The main body of the dress has some a-mazing shaping (see this Instagram post of mine), especially for the upper body, thanks to the multiple princess seams (which are a big ‘historical’ no-no for medieval gowns, but whatever).  I sized down so I would have a snug fit since I knew my fabric, the panne velvet, was very stretchy.  Choosing this sizing was a good idea here.  There is over 4 yards of material just for the dress body and most of it is the full, flare of the dress’ panels below the hips.  This makes this such as elegant dress with lovely, princess-like swing as I walk, but the dress is very heavy.  I had to raise the shoulders by just over an inch to accommodate the dress being pulled down by the skirt portion.  I am secretly wearing my 1905 Gibson Girl era petticoat under this dress.  “Kind of weird” you might say, but the dress looked like an awkward, limp, wet rag of a thing hanging on me without the mid-calf fullness the 1905 slip provides.  With the slip, there is a much better silhouette overall plus it keeps the back train from tangling up under my feet!

Now onto the dramatic sleeves!  It took some training while wearing to figure out how to move, think ahead, and overall deal with these kinds of sleeves, but once you learn how not to clear a table mistakenly, get your arm stuck in a door, or drop them in a toilet (all of which I’ve done), they are so poetic.  I loved finding ways of doing fight scene moves so that the hanging sleeve would swirl around and look awesome, like what the actress Bridget Reagan did in the tv series “Legend of the Seeker”.  My ultimate sleeve action inspiration is from the Chinese actress Zhang Ziyi and what she was able to do (playing a blind girl) in the beginning action scene to the “House of the Flying Daggers” 2004 martial arts movie (watch it here).  I know it sounds silly to play-act with your sleeves but movies have a strong influence and with all this odd amount of extra fabric, you have to admit that sounds entertaining, right?!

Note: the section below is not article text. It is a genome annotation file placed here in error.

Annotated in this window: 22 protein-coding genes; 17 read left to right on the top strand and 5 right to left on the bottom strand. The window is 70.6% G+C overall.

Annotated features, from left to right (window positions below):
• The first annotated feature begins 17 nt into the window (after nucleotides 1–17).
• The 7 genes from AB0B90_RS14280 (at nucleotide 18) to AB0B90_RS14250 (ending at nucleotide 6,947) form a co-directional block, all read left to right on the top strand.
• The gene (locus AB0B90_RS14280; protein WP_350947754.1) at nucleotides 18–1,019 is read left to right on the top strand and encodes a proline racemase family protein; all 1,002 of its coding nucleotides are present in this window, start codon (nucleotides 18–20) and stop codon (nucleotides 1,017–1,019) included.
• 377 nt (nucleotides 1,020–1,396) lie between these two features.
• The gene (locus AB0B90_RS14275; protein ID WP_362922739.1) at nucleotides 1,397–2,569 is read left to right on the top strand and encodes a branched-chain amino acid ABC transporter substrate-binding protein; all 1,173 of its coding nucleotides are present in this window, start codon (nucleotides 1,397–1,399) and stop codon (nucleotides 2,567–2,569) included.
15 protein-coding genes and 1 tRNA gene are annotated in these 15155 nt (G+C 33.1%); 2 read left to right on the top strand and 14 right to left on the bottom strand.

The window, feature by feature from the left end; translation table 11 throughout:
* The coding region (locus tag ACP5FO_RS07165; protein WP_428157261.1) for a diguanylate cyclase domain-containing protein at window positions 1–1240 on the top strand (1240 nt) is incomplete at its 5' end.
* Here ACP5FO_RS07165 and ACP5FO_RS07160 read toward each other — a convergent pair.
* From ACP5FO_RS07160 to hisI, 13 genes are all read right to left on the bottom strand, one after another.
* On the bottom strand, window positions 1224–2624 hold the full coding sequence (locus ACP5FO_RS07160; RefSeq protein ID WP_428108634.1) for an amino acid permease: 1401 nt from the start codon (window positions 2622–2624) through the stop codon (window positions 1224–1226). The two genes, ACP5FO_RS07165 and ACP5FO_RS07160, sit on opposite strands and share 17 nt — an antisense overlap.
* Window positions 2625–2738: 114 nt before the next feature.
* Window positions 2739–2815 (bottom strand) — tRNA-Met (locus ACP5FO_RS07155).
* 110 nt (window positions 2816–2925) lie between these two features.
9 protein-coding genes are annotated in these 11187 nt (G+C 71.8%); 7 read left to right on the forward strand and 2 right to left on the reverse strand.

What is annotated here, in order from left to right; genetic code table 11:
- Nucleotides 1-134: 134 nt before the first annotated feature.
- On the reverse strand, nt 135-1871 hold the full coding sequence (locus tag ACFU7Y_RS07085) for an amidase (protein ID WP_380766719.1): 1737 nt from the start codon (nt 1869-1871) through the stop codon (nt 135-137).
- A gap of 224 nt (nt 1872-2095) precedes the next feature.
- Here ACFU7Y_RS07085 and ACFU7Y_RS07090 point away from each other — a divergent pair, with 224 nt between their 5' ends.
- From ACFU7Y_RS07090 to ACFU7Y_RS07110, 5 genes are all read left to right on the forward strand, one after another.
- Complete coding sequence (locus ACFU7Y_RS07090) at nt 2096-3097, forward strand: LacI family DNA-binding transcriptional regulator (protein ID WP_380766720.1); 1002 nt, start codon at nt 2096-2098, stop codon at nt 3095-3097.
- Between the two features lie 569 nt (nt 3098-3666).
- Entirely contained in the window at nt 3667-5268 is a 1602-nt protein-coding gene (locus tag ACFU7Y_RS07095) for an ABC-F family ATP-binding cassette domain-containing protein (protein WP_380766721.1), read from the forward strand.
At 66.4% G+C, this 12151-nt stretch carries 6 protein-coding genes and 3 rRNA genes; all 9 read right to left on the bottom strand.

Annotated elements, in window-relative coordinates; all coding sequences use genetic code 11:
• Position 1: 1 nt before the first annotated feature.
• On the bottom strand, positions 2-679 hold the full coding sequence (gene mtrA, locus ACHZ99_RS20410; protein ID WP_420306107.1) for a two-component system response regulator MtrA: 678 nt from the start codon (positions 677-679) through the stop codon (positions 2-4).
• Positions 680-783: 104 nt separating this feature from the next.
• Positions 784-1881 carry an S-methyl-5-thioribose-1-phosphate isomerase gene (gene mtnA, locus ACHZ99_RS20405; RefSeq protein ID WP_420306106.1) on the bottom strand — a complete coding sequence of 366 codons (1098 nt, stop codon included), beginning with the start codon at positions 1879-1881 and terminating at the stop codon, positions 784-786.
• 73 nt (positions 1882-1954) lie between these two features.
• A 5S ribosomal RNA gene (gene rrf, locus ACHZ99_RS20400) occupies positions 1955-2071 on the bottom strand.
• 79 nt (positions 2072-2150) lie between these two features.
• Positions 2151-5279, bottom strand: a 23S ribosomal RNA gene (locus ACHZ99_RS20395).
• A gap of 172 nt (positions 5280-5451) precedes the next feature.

The fashion folds that are holding the top forearm extra sleeve length out of the way of my hands were directly inspired by both Olivia De Havilland’s costumes in the year 1940 “Robin Hood” movie and this Balenciaga coat from the fall of 1950.  It was a simple matter of tacking the sleeves down at regular intervals to a stable runner (like ribbon) underneath.  I think this is much, much nicer than a tie gathered casing (as the pattern calls for) and much better not having a sleeve top seam (I cut on the fold, instead).  I did make the sleeves a lot longer (by about 12 inches) than the pattern calls for, too, in order to do this pleating.  I also lengthened the hang of the sleeve bottom so it would end closer to the floor and could come to more of a point than a rounded curve as the pattern dictated.  The inner seam through the bottom sleeve drape was flat felled as it is visible.  I guess you can tell already, but I chose the satin shine for the outside and the crepe for the inside.